India, the world’s fastest-growing major economy, has vastly expanded infrastructure under Prime Minister Narendra Modi in his bid to lure global capital and supply lines away from Beijing.
Washington: A momentous shift is under way in global markets as investors pull billions of dollars from China’s sputtering economy, two decades after betting on the country as the world’s biggest growth story.
Much of that cash is now heading for India, with Wall Street giants like Goldman Sachs Group Inc. and Morgan Stanley endorsing the South Asian nation as the prime investment destination for the next decade.
That momentum is triggering a gold rush. The $62 billion hedge fund Marshall Wace has positioned India as its biggest net long bet after the US in its flagship hedge fund. An arm of Zurich-based Vontobel Holding AG has made the country its top emerging-market holding and Janus Henderson Group Plc is exploring fund-house acquisitions. Even Japan’s traditionally conservative retail investors are embracing India and paring exposure to China.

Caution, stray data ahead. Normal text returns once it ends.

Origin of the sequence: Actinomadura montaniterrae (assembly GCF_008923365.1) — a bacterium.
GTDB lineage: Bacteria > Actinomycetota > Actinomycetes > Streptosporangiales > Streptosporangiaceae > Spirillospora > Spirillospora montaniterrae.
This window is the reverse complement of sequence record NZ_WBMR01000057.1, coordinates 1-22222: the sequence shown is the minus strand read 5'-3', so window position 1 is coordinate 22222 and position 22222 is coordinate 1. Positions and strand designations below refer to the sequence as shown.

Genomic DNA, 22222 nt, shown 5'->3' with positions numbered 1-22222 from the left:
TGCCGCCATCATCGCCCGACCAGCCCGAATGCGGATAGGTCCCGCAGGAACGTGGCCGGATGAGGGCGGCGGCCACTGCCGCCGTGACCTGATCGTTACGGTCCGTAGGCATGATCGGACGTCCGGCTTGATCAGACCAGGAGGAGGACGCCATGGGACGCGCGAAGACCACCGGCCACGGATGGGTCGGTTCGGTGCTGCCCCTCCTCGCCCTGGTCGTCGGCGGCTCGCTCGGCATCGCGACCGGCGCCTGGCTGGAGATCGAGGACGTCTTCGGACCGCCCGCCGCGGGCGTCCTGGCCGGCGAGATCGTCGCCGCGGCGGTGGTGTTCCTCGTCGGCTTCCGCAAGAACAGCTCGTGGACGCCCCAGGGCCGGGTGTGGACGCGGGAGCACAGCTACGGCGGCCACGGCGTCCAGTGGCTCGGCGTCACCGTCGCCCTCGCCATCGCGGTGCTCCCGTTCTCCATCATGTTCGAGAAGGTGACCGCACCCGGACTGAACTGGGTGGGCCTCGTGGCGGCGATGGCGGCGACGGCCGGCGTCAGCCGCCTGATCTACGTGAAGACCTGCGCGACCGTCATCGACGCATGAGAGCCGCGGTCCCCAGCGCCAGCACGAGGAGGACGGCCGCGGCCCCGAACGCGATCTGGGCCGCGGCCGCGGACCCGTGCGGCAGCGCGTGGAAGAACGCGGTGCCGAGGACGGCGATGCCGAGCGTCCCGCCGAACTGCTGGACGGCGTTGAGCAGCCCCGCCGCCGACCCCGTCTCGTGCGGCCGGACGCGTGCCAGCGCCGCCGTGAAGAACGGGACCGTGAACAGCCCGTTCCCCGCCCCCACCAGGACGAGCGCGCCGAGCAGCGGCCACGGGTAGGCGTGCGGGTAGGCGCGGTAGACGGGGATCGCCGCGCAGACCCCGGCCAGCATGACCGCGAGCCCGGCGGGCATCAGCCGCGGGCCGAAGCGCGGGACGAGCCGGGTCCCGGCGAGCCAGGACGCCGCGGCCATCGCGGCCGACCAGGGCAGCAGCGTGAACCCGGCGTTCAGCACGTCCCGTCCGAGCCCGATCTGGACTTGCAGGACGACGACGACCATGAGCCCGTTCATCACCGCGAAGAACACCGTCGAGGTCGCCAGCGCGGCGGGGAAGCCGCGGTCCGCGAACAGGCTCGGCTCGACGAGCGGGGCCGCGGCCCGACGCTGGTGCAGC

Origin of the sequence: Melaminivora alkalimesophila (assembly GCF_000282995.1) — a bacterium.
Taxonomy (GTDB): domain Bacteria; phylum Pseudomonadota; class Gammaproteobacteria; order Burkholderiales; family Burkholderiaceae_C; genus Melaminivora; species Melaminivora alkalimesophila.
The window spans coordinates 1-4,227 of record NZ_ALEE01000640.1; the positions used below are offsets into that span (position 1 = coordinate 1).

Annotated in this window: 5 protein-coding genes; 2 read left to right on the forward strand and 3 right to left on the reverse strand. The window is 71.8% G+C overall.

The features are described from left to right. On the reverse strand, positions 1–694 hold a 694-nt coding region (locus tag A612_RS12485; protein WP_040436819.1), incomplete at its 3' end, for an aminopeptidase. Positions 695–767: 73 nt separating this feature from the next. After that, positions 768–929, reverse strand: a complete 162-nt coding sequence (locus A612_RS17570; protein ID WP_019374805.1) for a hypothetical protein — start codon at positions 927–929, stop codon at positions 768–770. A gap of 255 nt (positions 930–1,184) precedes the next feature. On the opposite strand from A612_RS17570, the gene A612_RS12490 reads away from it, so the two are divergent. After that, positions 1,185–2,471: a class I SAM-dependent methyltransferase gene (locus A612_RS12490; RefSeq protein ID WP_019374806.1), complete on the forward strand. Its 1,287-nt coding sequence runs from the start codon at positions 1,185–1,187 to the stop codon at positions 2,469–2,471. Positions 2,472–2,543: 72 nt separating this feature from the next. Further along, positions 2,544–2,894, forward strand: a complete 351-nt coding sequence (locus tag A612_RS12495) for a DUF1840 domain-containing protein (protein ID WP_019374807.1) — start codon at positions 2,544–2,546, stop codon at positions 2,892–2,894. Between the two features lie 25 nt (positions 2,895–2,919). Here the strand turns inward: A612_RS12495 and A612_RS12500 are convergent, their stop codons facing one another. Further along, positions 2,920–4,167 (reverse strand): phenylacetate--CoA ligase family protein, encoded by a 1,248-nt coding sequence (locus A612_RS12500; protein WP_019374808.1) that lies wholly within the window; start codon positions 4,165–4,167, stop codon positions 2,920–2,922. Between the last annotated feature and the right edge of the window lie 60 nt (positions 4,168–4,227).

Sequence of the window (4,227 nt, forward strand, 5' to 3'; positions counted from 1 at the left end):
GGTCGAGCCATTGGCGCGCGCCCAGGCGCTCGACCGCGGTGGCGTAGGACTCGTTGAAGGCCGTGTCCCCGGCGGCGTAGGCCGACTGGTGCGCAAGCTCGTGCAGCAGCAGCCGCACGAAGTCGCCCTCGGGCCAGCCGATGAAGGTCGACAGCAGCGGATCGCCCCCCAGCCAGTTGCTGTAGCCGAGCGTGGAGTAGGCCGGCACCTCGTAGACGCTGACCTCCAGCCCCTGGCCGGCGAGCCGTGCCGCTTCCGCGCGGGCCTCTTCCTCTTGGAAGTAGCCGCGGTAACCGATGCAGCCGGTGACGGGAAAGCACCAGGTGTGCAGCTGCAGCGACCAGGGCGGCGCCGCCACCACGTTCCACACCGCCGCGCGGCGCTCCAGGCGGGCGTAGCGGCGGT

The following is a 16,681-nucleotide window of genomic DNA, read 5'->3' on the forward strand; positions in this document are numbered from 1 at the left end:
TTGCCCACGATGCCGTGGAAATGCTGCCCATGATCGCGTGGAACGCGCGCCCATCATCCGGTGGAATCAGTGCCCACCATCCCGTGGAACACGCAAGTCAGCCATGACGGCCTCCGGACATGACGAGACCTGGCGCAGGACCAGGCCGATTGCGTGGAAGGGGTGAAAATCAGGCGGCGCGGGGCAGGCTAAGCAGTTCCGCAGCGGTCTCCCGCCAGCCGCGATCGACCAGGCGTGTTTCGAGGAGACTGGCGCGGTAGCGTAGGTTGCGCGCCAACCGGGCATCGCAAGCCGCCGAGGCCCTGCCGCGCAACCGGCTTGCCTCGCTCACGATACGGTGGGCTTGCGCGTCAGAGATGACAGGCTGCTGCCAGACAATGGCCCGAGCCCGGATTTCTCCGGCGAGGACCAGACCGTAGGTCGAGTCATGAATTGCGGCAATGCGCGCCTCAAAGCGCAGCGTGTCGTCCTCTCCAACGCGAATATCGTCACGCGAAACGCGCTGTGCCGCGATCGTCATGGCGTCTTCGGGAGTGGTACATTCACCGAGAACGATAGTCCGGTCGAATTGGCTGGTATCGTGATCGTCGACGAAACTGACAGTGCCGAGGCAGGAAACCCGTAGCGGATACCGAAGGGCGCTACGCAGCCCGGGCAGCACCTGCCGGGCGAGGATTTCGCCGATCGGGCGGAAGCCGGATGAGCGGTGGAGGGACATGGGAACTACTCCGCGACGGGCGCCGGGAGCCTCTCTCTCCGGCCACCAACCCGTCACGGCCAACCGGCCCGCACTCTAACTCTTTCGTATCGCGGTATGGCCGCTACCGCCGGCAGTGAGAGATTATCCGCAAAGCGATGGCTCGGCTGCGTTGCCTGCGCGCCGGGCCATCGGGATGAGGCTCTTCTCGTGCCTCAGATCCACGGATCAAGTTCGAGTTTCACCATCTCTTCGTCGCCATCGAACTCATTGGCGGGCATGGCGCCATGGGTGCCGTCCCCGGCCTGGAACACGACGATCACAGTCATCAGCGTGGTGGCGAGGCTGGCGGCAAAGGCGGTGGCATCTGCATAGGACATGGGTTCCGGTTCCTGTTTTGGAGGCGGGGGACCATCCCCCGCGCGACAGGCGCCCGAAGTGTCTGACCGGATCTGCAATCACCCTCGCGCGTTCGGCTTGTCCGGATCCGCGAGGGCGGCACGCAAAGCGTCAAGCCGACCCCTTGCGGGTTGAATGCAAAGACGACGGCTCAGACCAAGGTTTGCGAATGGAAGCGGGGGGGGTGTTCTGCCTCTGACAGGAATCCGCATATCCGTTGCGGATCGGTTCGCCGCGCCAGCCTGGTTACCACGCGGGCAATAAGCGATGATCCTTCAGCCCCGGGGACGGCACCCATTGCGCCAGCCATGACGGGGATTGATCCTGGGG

Investors are paying close attention to the contrasting trajectories of two of Asia’s greatest powers. India, the world’s fastest-growing major economy, has vastly expanded infrastructure under Prime Minister Narendra Modi in his bid to lure global capital and supply lines away from Beijing. China, on the other hand, is grappling with chronic economic woes and a widening rift with the Western-led order.
“People are interested in India for several reasons – one is simply it’s not China,” said Vikas Pershad, Asian equities portfolio manager at M&G Investments in Singapore. “There’s a genuine long-term growth story here.”
While the bullish sentiment about India isn’t new, investors are more likely now to see a market that resembles the China of times past: a vast, dynamic economy that’s opening up to global money in novel ways. Nobody expects a smooth ride. The country’s population is still largely poor, stock markets are expensive and bond markets insular. But most are making the crossover anyway, calculating that the risks of betting against India are greater.
History shows that India’s economic growth and the value of its stock market are closely linked. If the nation continues to expand at 7%, the market size can be expected to grow on average by at least that rate. Over the past two decades, gross domestic product and market capitalization rose in tandem from $500 billion to $3.5 trillion.
Aniket Shah, global head of environment, social and governance practice at Jefferies Group LLC., said a recent investor call about India was one of the firm’s best-attended.
“People are really trying to figure out what’s going on in India,” he said.